Gray’s other films include Law Abiding Citizen, which starred Gerard Butler and Academy Award® winner Jamie Foxx; Be Cool, based on Elmore Leonard’s best-selling novel which starred Academy Award® nominees John Travolta and Uma Thurman; The Italian Job, a visually arresting thriller with an all-star cast, including Academy Award® winner Charlize Theron and Academy Award® nominee Mark Wahlberg; A Man Apart, which starred Vin Diesel; The Negotiator, which starred Academy Award® winner Kevin Spacey and Academy Award® nominee Samuel L. Jackson; the award-winning heist picture Set It Off, with Jada Pinkett Smith and Academy Award®-nominee and Golden Globe winner Queen Latifah; and Friday, which launched the extremely popular Friday film franchise, which starred rapper/producer Ice Cube and Chris Tucker.

Gray is also a leading member of his community and has been an active supporter of numerous organizations, including the Tom Bradley Youth & Family Center, My Friend’s House Foundation and Urban Compass, among others. He has received multiple commendations from the city of Los Angeles for his philanthropic work.

JONATHAN HERMAN’s (Screenplay by) first job in the entertainment industry was as a production assistant on Paul Thomas Anderson’s Boogie Nights. After that, he was an assistant to producer Tom Sternberg during the development and production of Anthony Minghella’s The Talented Mr. Ripley.

Herman then served as director of development at StudioCanal Los Angeles before leaving the development world to focus on writing. He sold his first spec script, Conviction, to Warner Bros., for producer Joel Silver. Soon after, he sold another spec, Rites of Men, to Universal Pictures. Since then, Herman has worked on several feature-film projects at Universal, including a remake of The Birds and the tech-thriller Untitled Hacker Project as well as the psychological action-thriller The Demonologist for ImageMovers and a remake of the iconic Scarface.

ANDREA BERLOFF (Story by/Screenplay by) has two other movies that will be released during the coming year: Sleepless Night, currently in production from Open Road Films, stars Jamie Foxx and Michelle Monaghan and is directed by Baran bo Odar and Blood Father, which was directed by Jean-François Richet and stars Mel Gibson. Previously, Berloff wrote World Trade Center, which was directed by Oliver Stone. She is currently writing a movie for Margot Robbie at Warner Bros.

S. LEIGH SAVIDGE (Co-Executive Producer/ Story by) founded Xenon Pictures, Inc., the first independent distribution company for black audience content in the U.S. home-entertainment marketplace. The company has a library of 160 titles and has financed and produced a number of documentaries, including Dr. Martin Luther King, Jr.: A Historical Perspective, the first documentary on Dr. King authorized and endorsed by the King Foundation; Eminem AKA; and Mahalia Jackson: The Power and the Glory, among others.

Welcome to Death Row, a documentary on Death Row Records, is Savidge’s most high-profile effort. Early interviews surrounding the project helped provide the basis for the initial drafts of Straight Outta Compton, which was conceived with Alan Wenkus and Andrea Berloff.
ALAN WENKUS (Co-Executive Producer/ Story by) was a screenwriter and programming executive with Premiere Network and Clear Channel when he began a series of interviews with former N.W.A manager Jerry Heller and Eazy-E’s widow, Tomica Woods-Wright, that soon developed into the first draft of the riveting story of Straight Outta Compton.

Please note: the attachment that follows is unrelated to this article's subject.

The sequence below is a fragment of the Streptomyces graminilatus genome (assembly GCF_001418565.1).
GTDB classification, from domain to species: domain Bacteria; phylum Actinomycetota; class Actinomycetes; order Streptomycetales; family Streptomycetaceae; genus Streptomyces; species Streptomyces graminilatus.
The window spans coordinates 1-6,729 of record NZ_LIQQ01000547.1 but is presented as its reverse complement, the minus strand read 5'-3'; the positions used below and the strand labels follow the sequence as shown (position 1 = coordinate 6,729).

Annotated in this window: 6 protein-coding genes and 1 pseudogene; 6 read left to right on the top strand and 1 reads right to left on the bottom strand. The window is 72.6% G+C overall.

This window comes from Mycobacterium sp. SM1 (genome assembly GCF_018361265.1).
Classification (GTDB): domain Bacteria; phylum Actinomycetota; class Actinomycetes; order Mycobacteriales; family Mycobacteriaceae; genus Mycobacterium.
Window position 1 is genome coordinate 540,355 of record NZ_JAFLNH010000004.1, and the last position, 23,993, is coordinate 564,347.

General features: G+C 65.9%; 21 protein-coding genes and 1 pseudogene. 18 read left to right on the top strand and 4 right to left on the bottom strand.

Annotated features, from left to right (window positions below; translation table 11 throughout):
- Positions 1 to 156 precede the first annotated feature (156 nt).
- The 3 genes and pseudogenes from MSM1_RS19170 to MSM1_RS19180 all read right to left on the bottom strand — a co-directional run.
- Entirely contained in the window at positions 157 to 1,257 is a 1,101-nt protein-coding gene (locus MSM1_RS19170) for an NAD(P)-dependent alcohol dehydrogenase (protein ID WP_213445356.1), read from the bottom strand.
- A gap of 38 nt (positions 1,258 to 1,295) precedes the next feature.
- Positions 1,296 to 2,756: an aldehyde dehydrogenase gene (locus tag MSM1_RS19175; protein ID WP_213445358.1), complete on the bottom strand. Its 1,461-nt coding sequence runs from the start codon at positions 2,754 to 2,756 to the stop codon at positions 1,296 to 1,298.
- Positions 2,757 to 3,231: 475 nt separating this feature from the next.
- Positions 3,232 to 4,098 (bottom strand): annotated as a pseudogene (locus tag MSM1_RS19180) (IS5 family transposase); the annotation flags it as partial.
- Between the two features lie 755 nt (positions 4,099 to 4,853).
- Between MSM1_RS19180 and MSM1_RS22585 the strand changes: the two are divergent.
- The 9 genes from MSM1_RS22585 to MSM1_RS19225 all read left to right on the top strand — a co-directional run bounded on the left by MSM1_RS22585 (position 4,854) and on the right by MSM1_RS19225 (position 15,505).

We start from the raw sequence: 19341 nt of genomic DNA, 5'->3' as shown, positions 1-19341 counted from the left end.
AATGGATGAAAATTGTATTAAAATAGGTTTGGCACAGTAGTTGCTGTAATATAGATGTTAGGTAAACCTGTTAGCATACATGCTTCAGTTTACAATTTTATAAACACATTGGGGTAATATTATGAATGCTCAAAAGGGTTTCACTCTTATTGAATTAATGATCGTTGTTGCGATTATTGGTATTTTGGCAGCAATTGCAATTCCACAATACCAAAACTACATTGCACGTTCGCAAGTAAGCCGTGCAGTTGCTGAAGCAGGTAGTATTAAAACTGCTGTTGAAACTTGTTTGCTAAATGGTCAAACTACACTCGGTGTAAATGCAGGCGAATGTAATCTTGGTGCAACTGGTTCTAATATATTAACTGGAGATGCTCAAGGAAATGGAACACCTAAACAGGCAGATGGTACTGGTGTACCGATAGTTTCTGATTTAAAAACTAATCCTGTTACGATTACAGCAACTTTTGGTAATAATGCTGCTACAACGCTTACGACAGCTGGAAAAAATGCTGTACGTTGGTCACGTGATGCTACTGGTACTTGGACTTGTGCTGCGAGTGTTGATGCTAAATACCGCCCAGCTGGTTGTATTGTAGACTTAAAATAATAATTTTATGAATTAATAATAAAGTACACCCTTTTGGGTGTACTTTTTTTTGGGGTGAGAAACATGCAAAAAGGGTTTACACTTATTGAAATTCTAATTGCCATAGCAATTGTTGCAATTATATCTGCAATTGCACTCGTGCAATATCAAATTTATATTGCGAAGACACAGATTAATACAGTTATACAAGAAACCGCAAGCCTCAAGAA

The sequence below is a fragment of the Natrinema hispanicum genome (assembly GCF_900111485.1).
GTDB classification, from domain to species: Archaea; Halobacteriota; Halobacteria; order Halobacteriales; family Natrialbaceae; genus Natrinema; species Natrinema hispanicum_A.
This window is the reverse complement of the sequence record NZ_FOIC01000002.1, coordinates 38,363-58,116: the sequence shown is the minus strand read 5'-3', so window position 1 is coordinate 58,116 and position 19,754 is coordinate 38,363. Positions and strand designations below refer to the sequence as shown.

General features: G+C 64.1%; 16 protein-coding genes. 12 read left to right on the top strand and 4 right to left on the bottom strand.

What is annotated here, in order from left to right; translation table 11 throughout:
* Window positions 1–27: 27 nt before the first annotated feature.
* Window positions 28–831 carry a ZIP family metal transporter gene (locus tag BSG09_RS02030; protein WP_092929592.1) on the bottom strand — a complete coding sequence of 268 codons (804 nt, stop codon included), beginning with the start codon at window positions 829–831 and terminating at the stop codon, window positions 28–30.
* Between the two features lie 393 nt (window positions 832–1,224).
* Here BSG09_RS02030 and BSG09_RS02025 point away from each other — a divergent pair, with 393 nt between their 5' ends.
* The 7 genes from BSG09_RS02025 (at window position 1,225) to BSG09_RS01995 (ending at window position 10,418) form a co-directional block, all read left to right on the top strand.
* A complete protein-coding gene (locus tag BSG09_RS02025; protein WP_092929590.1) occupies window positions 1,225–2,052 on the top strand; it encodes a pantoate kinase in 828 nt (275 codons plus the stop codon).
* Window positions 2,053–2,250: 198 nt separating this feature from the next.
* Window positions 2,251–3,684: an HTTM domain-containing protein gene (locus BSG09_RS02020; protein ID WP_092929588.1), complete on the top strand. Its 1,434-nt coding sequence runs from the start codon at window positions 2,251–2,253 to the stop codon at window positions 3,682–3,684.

Wenkus is currently writing and producing a big-screen biopic of country-music legend George Jones with 28 Entertainment and the George Jones estate.

As much as technology, business and society have changed since the 1980s, one thing has remained constant: ICE CUBE, p.g.a. (Produced by) has been a premier cultural watchdog, astutely commenting on, examining and detailing the breadth of the American experience in uncompromising terms with an unflinching honesty and a sobering perspective, as well as a deft comedic touch that has endeared him to several generations of fans.

Indeed, growing up in crime-and gang-infested South Central Los Angeles in the 1970s and 1980s, Ice Cube learned how to navigate a world where the lines between right and wrong shifted constantly. Equally important, the Los Angeles-based entertainment mogul also found a lasting way to present the comedy that exists amid difficult situations.

After penning the most memorable lyrics on N.W.A’s groundbreaking songs “Straight Outta Compton” and “Fuck Tha Police,” Ice Cube left the group at the peak of its popularity because of a pay dispute. That move led to one of the most successful careers in music history. As a solo recording artist, Ice Cube has sold more than 10 million albums while remaining one of rap’s most respected and influential artists.

Beyond music, Ice Cube has established himself as one of entertainment’s most reliable, successful and prolific figures. In the film arena, he’s an accomplished producer/executive producer (Friday, Barbershop 2: Back in Business, Are We There Yet?), writer (Friday, The Players Club, Janky Promoters) and director (The Players Club) who is best known for his acting.

One of the most bankable actors in cinematic history, Ice Cube has starred in the acclaimed Friday, Barbershop and Are We There Yet? franchises, and has had star turns as a conflicted teen in Boyz n the Hood, a greedy soldier in Three Kings and an elite government agent in xXx: State of the Union. Ice Cube’s ability to bring a natural, everyman aesthetic to any film genre makes his characters compelling and memorable, whether he’s playing a confrontational career college student (Higher Learning) or a skeptical football coach (The Longshots).

As a television producer, he took the Barbershop and Are We There Yet? series to successful network runs and also enjoyed success with the controversial Black. White. series, among other programs.